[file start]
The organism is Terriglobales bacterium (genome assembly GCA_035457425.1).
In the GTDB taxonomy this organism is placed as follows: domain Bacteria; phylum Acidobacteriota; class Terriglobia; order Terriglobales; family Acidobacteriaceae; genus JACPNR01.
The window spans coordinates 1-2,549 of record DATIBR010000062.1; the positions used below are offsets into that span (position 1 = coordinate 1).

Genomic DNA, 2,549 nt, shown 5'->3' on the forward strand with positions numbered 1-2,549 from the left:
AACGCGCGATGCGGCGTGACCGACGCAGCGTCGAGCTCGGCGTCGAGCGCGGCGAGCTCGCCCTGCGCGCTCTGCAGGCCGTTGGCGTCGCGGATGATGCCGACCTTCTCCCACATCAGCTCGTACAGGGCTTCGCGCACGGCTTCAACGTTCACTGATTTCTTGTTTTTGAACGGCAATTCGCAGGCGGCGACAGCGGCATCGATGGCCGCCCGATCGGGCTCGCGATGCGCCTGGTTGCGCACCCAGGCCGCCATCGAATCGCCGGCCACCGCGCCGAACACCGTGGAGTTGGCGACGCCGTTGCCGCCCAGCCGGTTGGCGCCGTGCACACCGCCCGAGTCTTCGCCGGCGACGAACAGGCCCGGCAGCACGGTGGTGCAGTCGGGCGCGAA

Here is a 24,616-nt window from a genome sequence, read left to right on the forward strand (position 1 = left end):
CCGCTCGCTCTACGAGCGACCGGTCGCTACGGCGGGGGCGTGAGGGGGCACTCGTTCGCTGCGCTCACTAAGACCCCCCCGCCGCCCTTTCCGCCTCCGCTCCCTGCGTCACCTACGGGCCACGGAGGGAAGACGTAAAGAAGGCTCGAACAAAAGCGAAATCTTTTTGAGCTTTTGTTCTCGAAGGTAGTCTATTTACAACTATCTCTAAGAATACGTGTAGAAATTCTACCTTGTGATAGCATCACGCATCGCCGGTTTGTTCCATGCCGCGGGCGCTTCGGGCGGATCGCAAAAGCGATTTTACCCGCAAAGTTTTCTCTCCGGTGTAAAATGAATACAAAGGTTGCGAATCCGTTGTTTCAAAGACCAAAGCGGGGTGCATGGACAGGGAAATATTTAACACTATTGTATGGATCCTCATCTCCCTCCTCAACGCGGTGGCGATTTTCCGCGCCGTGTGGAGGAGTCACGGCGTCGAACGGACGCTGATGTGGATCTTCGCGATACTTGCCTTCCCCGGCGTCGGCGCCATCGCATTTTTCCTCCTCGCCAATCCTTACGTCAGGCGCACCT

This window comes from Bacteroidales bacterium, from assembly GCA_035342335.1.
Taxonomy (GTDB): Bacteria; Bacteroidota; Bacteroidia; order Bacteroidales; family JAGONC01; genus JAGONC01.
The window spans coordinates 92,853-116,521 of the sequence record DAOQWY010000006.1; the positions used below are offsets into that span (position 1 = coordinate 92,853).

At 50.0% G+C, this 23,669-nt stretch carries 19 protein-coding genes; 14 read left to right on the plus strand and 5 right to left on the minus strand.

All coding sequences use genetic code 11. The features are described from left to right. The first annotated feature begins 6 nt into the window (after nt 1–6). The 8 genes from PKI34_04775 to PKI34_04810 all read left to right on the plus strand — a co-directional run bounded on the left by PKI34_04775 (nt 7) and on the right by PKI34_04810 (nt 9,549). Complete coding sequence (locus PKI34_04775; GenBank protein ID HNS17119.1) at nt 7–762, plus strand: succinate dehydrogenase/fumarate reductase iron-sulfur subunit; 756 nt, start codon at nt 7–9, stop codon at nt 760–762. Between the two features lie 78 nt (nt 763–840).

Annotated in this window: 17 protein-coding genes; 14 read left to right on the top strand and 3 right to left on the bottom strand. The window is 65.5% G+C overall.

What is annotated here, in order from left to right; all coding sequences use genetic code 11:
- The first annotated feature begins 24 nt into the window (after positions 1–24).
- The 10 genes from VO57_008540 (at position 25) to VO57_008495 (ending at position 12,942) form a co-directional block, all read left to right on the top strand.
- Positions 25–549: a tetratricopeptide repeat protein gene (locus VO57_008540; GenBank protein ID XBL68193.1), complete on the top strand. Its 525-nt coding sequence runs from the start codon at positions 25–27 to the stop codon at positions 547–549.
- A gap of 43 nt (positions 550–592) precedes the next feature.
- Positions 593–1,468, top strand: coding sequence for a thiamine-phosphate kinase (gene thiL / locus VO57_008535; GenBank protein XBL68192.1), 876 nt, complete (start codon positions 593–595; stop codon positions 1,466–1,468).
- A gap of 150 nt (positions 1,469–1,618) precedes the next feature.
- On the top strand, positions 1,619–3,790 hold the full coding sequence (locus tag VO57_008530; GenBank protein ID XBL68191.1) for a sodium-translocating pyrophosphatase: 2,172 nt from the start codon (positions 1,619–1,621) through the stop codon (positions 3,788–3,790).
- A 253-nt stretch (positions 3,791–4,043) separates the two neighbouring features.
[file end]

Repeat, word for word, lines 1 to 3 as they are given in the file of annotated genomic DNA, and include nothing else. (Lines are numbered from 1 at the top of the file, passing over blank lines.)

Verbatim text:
The organism is Terriglobales bacterium (genome assembly GCA_035457425.1).
In the GTDB taxonomy this organism is placed as follows: domain Bacteria; phylum Acidobacteriota; class Terriglobia; order Terriglobales; family Acidobacteriaceae; genus JACPNR01.
The window spans coordinates 1-2,549 of record DATIBR010000062.1; the positions used below are offsets into that span (position 1 = coordinate 1).